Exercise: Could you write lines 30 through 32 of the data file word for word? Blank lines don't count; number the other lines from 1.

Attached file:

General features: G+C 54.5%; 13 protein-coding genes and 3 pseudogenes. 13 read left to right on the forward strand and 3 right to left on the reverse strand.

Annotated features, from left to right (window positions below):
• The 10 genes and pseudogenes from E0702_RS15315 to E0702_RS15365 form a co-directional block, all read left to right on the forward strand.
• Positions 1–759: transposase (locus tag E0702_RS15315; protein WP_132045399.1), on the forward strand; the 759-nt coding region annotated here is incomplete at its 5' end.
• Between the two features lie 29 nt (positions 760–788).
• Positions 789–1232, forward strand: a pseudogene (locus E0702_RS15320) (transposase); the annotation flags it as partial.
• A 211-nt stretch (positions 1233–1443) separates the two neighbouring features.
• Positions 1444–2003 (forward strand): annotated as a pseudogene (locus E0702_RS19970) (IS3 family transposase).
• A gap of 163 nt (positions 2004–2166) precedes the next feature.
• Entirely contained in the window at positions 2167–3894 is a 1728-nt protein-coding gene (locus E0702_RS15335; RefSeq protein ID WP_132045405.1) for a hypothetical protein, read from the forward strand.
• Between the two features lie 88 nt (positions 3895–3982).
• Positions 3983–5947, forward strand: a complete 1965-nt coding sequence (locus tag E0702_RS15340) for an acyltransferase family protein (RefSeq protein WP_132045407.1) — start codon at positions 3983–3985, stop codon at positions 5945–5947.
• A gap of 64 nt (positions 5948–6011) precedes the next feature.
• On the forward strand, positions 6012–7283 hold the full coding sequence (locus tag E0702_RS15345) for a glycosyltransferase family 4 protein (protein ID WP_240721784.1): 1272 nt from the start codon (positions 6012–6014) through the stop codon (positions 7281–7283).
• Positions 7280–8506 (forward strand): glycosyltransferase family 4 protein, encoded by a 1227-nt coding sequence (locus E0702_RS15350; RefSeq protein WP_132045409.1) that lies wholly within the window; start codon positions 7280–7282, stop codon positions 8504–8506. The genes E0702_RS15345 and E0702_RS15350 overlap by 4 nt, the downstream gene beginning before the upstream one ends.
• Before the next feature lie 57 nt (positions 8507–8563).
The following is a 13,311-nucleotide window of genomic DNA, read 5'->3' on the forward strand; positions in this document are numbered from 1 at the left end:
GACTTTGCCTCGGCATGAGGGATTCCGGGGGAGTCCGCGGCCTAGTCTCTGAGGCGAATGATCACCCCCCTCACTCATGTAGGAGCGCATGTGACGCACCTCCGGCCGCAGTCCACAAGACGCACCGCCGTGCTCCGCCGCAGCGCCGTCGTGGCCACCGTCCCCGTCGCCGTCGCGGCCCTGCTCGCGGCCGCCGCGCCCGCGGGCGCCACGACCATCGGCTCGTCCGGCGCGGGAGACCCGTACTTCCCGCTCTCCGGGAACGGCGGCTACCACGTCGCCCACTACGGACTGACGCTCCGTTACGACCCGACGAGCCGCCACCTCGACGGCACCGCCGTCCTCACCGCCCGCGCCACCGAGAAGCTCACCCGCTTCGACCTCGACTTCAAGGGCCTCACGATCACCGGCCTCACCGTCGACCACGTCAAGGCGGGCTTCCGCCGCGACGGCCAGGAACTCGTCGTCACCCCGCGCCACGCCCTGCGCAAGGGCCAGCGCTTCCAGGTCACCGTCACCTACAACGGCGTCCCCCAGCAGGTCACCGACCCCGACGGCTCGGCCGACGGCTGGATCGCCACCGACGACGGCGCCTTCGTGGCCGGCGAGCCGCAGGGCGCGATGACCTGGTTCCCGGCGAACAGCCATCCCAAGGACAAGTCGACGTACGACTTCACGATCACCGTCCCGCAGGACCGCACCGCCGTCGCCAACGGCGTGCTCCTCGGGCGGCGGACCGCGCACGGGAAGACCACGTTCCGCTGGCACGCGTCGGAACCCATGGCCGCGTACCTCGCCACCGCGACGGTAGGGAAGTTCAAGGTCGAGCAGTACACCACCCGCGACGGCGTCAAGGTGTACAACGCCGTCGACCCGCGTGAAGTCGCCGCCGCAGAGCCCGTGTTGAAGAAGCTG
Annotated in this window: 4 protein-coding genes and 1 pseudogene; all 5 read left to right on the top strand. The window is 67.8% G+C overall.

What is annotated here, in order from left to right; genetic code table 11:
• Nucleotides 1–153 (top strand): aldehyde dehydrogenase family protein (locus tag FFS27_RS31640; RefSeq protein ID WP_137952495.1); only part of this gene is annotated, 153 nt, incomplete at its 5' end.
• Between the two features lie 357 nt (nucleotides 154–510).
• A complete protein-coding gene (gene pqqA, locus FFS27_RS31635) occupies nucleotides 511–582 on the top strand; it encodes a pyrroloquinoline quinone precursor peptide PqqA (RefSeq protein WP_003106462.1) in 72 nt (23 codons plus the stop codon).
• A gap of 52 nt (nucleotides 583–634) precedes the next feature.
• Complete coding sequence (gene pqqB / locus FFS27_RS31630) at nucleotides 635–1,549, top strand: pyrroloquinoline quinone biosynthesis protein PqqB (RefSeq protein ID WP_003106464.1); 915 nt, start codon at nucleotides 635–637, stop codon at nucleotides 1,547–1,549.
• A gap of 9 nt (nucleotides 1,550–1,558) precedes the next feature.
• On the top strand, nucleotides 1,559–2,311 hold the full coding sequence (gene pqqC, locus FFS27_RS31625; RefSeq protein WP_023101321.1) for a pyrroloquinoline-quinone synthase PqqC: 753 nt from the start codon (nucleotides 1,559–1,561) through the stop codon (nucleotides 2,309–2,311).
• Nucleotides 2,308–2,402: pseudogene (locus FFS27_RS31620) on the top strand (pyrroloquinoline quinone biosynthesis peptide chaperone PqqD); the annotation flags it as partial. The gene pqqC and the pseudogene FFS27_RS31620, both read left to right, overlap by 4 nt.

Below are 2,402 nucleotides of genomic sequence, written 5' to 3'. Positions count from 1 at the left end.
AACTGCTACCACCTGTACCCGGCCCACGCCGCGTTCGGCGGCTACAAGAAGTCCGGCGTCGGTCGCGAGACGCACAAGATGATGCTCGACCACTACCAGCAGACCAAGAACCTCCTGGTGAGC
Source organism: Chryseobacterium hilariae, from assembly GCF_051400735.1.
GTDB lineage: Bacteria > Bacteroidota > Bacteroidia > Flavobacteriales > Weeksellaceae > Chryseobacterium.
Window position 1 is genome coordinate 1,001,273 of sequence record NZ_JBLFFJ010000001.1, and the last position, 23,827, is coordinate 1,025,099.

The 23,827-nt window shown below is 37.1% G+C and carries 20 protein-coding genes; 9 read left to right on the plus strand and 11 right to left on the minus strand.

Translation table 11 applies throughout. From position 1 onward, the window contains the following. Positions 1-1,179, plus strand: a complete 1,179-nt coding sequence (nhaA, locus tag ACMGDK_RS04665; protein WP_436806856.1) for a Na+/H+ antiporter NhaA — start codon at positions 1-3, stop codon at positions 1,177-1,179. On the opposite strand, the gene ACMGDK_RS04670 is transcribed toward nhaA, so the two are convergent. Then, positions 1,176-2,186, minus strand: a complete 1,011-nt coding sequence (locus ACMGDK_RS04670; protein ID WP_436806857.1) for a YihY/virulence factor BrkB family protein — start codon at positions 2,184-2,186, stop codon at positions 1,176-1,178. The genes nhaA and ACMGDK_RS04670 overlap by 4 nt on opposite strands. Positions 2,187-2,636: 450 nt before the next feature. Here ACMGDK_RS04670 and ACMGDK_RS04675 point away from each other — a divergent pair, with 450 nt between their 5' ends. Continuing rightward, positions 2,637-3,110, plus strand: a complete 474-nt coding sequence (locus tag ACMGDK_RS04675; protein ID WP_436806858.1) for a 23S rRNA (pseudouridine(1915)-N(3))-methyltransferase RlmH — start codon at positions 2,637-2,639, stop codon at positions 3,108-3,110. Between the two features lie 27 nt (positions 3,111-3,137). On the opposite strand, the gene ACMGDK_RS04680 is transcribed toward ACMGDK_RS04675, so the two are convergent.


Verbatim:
AACTGCTACCACCTGTACCCGGCCCACGCCGCGTTCGGCGGCTACAAGAAGTCCGGCGTCGGTCGCGAGACGCACAAGATGATGCTCGACCACTACCAGCAGACCAAGAACCTCCTGGTGAGC
Source organism: Chryseobacterium hilariae, from assembly GCF_051400735.1.
GTDB lineage: Bacteria > Bacteroidota > Bacteroidia > Flavobacteriales > Weeksellaceae > Chryseobacterium.